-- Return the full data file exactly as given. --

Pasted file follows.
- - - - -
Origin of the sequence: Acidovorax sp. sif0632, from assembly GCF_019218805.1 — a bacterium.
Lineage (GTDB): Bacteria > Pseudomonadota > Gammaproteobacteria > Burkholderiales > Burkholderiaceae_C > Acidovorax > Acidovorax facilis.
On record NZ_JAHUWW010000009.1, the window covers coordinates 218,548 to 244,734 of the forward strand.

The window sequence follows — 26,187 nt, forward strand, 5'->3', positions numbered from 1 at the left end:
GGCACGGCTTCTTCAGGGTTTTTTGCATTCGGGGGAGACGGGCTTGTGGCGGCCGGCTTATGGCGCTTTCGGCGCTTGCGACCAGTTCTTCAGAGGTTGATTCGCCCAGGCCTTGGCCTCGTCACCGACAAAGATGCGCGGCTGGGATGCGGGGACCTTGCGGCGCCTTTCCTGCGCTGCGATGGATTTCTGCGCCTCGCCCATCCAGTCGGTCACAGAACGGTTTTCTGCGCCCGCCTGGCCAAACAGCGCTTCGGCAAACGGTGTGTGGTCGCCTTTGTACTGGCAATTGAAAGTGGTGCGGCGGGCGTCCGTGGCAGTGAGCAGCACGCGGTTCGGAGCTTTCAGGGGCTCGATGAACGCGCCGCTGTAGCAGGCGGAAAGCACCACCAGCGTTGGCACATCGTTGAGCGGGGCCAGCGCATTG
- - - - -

Origin of the sequence: Acidovorax sp. sif0632, from assembly GCF_019218805.1 — a bacterium.
Lineage (GTDB): Bacteria > Pseudomonadota > Gammaproteobacteria > Burkholderiales > Burkholderiaceae_C > Acidovorax > Acidovorax facilis.
On record NZ_JAHUWW010000009.1, the window covers coordinates 218,548 to 244,734 of the forward strand.

The window sequence follows — 26,187 nt, forward strand, 5'->3', positions numbered from 1 at the left end:
GGCACGGCTTCTTCAGGGTTTTTTGCATTCGGGGGAGACGGGCTTGTGGCGGCCGGCTTATGGCGCTTTCGGCGCTTGCGACCAGTTCTTCAGAGGTTGATTCGCCCAGGCCTTGGCCTCGTCACCGACAAAGATGCGCGGCTGGGATGCGGGGACCTTGCGGCGCCTTTCCTGCGCTGCGATGGATTTCTGCGCCTCGCCCATCCAGTCGGTCACAGAACGGTTTTCTGCGCCCGCCTGGCCAAACAGCGCTTCGGCAAACGGTGTGTGGTCGCCTTTGTACTGGCAATTGAAAGTGGTGCGGCGGGCGTCCGTGGCAGTGAGCAGCACGCGGTTCGGAGCTTTCAGGGGCTCGATGAACGCGCCGCTGTAGCAGGCGGAAAGCACCACCAGCGTTGGCACATCGTTGAGCGGGGCCAGCGCATTG